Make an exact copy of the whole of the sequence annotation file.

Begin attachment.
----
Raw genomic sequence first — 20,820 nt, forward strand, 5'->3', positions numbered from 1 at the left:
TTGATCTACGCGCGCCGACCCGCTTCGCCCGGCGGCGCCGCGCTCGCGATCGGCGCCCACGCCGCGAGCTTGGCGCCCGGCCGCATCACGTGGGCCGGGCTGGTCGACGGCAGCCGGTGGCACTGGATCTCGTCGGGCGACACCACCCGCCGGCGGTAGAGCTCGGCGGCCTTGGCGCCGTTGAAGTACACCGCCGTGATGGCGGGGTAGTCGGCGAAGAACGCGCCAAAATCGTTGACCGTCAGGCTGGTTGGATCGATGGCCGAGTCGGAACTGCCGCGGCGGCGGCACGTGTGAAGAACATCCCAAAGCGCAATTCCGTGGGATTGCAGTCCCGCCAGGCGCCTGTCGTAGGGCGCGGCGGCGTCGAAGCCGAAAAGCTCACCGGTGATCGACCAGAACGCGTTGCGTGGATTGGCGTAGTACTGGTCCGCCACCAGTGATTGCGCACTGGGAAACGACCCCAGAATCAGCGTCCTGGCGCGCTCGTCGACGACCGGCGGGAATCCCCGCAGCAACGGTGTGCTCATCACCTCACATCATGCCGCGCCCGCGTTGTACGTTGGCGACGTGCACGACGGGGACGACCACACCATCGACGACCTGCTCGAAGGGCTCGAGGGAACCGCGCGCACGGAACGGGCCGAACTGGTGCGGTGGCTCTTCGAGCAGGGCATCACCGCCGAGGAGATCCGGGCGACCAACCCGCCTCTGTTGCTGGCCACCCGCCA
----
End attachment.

Raw genomic sequence first — 20,820 nt, forward strand, 5'->3', positions numbered from 1 at the left:
TTGATCTACGCGCGCCGACCCGCTTCGCCCGGCGGCGCCGCGCTCGCGATCGGCGCCCACGCCGCGAGCTTGGCGCCCGGCCGCATCACGTGGGCCGGGCTGGTCGACGGCAGCCGGTGGCACTGGATCTCGTCGGGCGACACCACCCGCCGGCGGTAGAGCTCGGCGGCCTTGGCGCCGTTGAAGTACACCGCCGTGATGGCGGGGTAGTCGGCGAAGAACGCGCCAAAATCGTTGACCGTCAGGCTGGTTGGATCGATGGCCGAGTCGGAACTGCCGCGGCGGCGGCACGTGTGAAGAACATCCCAAAGCGCAATTCCGTGGGATTGCAGTCCCGCCAGGCGCCTGTCGTAGGGCGCGGCGGCGTCGAAGCCGAAAAGCTCACCGGTGATCGACCAGAACGCGTTGCGTGGATTGGCGTAGTACTGGTCCGCCACCAGTGATTGCGCACTGGGAAACGACCCCAGAATCAGCGTCCTGGCGCGCTCGTCGACGACCGGCGGGAATCCCCGCAGCAACGGTGTGCTCATCACCTCACATCATGCCGCGCCCGCGTTGTACGTTGGCGACGTGCACGACGGGGACGACCACACCATCGACGACCTGCTCGAAGGGCTCGAGGGAACCGCGCGCACGGAACGGGCCGAACTGGTGCGGTGGCTCTTCGAGCAGGGCATCACCGCCGAGGAGATCCGGGCGACCAACCCGCCTCTGTTGCTGGCCACCCGCCA